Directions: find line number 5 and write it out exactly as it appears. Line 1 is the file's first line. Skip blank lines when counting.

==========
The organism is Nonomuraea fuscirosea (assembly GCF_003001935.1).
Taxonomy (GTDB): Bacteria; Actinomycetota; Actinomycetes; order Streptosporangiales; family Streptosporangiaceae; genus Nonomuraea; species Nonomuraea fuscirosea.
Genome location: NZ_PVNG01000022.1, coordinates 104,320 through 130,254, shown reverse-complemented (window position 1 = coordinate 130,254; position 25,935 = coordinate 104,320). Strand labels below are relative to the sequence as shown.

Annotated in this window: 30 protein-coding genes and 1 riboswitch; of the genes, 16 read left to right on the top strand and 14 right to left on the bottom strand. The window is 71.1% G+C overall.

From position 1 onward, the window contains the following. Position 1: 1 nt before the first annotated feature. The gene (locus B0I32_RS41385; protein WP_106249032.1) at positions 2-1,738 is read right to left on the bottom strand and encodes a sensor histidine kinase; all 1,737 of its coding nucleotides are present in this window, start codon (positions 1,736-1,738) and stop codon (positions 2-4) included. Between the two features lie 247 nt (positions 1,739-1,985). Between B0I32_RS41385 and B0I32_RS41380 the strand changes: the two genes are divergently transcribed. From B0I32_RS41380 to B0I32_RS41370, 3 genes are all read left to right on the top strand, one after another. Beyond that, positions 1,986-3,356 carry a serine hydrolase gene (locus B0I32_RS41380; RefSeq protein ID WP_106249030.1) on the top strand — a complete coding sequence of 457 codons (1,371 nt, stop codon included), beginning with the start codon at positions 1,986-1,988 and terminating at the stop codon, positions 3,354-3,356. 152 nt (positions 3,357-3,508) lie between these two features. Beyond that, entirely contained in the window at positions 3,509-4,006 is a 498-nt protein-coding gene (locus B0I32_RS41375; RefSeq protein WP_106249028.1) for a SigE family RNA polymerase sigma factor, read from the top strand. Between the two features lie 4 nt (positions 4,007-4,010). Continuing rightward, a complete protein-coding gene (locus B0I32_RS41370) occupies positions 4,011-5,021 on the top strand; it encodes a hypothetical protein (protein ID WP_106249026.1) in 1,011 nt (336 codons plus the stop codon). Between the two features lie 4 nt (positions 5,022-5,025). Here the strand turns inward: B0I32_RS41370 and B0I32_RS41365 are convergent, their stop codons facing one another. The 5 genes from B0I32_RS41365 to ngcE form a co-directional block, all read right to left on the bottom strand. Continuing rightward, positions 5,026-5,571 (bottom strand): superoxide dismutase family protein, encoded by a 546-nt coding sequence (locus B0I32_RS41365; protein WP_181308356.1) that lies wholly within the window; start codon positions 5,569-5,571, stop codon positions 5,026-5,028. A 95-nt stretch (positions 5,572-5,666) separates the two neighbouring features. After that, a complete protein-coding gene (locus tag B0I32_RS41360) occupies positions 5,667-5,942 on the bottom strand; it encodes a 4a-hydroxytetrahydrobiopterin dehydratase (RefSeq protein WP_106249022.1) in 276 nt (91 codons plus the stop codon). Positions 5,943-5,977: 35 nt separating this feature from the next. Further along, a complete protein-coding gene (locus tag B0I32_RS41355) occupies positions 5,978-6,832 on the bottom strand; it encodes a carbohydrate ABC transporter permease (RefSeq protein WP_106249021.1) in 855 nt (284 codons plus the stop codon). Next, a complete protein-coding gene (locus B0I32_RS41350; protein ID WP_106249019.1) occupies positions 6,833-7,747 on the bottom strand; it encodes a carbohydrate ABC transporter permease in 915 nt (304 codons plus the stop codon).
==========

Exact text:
From position 1 onward, the window contains the following. Position 1: 1 nt before the first annotated feature. The gene (locus B0I32_RS41385; protein WP_106249032.1) at positions 2-1,738 is read right to left on the bottom strand and encodes a sensor histidine kinase; all 1,737 of its coding nucleotides are present in this window, start codon (positions 1,736-1,738) and stop codon (positions 2-4) included. Between the two features lie 247 nt (positions 1,739-1,985). Between B0I32_RS41385 and B0I32_RS41380 the strand changes: the two genes are divergently transcribed. From B0I32_RS41380 to B0I32_RS41370, 3 genes are all read left to right on the top strand, one after another. Beyond that, positions 1,986-3,356 carry a serine hydrolase gene (locus B0I32_RS41380; RefSeq protein ID WP_106249030.1) on the top strand — a complete coding sequence of 457 codons (1,371 nt, stop codon included), beginning with the start codon at positions 1,986-1,988 and terminating at the stop codon, positions 3,354-3,356. 152 nt (positions 3,357-3,508) lie between these two features. Beyond that, entirely contained in the window at positions 3,509-4,006 is a 498-nt protein-coding gene (locus B0I32_RS41375; RefSeq protein WP_106249028.1) for a SigE family RNA polymerase sigma factor, read from the top strand. Between the two features lie 4 nt (positions 4,007-4,010). Continuing rightward, a complete protein-coding gene (locus B0I32_RS41370) occupies positions 4,011-5,021 on the top strand; it encodes a hypothetical protein (protein ID WP_106249026.1) in 1,011 nt (336 codons plus the stop codon). Between the two features lie 4 nt (positions 5,022-5,025). Here the strand turns inward: B0I32_RS41370 and B0I32_RS41365 are convergent, their stop codons facing one another. The 5 genes from B0I32_RS41365 to ngcE form a co-directional block, all read right to left on the bottom strand. Continuing rightward, positions 5,026-5,571 (bottom strand): superoxide dismutase family protein, encoded by a 546-nt coding sequence (locus B0I32_RS41365; protein WP_181308356.1) that lies wholly within the window; start codon positions 5,569-5,571, stop codon positions 5,026-5,028. A 95-nt stretch (positions 5,572-5,666) separates the two neighbouring features. After that, a complete protein-coding gene (locus tag B0I32_RS41360) occupies positions 5,667-5,942 on the bottom strand; it encodes a 4a-hydroxytetrahydrobiopterin dehydratase (RefSeq protein WP_106249022.1) in 276 nt (91 codons plus the stop codon). Positions 5,943-5,977: 35 nt separating this feature from the next. Further along, a complete protein-coding gene (locus tag B0I32_RS41355) occupies positions 5,978-6,832 on the bottom strand; it encodes a carbohydrate ABC transporter permease (RefSeq protein WP_106249021.1) in 855 nt (284 codons plus the stop codon). Next, a complete protein-coding gene (locus B0I32_RS41350; protein ID WP_106249019.1) occupies positions 6,833-7,747 on the bottom strand; it encodes a carbohydrate ABC transporter permease in 915 nt (304 codons plus the stop codon).